“We did a segmentation study a couple of years ago, but it didn’t tell us anything.”
It is not uncommon to hear this comment from clients. As a market research consultant, I believe there is an obligation to dig in further. Why did the past attempt(s) at segmentation not produce actionable insights? What is the end goal for this segmentation? How can this segmentation build upon and be integrated with existing data?
As advisors to our clients, our role in a segmentation engagement involves more than simply providing a new framework. We must begin with the recognition that all our clients currently have a segmentation scheme in place, even if the sales force only uses it implicitly. Understanding current and past segmentations, as well as how and by whom the segmentation will be used, is essential to the success of a new segmentation framework.
If the current segmentation isn’t telling clients what they need to know, it is usually because the segmentation framework lacks two things: (a) clarity around specific goals among stakeholders and (b) an ability to create a tangible link to the segments for the end-users of the research.
Following are three tips you can use to ensure that your next segmentation study is actionable, integrated and goal-driven:
1. Listen to All Stakeholders
Segmentation research often begins by talking to members of the client’s team and possibly conducting focus groups with consumers of the client’s product or service. This is an essential first step, but stopping here misses key stakeholders who have unique knowledge about the consumer and who are crucial to the successful implementation of the segmentation.
I recommend speaking with those who are customer-facing or responsible for delivering the desired customer experience. After all, these are the people who actively use segmentation to understand and target customers with the proper offering. Talking to them can uncover key dimensions for exploration in the research that may be overlooked by senior management. Additionally, this step will lead to greater buy-in from these stakeholders when you rollout your solution.
2. Connect the Data Dots
As more and more clients begin to hear about and adopt a Big Data approach to their research, it will become increasingly necessary for your segmentation solution to leverage or link to your existing customer data. At Market Strategies International, we assume that this is a requirement for clients, and we work to understand their existing information about customers and prospects.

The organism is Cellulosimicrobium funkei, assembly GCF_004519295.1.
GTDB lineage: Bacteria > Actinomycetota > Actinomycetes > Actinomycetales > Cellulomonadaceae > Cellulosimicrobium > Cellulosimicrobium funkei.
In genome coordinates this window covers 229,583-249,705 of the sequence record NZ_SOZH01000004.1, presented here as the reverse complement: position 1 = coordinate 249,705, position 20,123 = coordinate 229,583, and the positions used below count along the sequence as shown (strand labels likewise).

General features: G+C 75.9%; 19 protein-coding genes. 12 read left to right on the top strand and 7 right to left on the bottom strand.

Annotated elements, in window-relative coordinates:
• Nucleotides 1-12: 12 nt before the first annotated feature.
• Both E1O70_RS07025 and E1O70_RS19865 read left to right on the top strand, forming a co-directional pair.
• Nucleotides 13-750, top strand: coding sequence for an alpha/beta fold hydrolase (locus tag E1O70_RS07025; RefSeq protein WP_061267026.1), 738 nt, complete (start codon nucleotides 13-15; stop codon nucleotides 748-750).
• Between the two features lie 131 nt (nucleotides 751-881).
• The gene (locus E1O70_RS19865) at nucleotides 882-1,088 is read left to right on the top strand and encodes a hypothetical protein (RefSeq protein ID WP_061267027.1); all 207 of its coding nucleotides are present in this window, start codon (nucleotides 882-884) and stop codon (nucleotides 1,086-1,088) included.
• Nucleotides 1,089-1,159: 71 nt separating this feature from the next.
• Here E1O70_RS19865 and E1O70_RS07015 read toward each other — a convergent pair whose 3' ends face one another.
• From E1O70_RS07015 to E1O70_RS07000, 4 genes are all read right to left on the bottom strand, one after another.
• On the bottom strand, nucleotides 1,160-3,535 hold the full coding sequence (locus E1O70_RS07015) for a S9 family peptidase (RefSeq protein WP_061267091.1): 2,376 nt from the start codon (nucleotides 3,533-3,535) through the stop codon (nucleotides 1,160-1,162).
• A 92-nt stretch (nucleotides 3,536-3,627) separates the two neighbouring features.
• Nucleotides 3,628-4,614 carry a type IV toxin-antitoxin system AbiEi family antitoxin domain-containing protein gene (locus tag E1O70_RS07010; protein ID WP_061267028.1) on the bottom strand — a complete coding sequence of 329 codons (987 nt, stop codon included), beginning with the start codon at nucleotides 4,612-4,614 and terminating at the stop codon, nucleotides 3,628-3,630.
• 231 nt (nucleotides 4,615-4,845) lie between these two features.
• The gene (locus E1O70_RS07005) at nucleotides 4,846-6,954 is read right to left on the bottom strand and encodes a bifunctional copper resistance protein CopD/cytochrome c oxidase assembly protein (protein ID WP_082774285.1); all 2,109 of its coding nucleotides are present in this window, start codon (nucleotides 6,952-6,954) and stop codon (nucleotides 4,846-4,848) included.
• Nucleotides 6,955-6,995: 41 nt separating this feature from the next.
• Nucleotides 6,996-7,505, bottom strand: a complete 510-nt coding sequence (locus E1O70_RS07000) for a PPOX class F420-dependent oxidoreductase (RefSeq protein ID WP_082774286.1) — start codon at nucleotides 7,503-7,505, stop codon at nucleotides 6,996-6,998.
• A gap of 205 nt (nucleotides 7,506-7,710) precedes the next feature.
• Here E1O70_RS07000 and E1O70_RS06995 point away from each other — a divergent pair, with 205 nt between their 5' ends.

Often this information is limited and needs to be enriched by additional third-party data. Development of a database-scoring algorithm will take more time than creating one based on survey questions, but this is offset by the increased adoption it will produce across the client’s organization.
Whether you link to a database or not, you may still need a survey-based scoring algorithm for other research that might involve non-customers. The benefit of having segment prediction as one of your key criteria is the ability to produce much shorter scoring algorithms.
Ultimately, the success of a new segmentation study rests on its ability to make it easier to use by the end client either through linking it to existing customer data, which will more successfully support efforts such as direct marketing, or producing a reasonably short scoring algorithm.
3. Start with the End
The key questions you should always ask are: “Who is the ultimate implementer of the segmentation solution, and how will they use it?” Recognizing that it usually isn’t your immediate client should lead to casting a wider net of investigation and a focus on creating that tangible link. Doing so will increase the likelihood of success for your client.
If you’d like to learn more about executing and implementing a successful segmentation study, please contact me at email@example.com.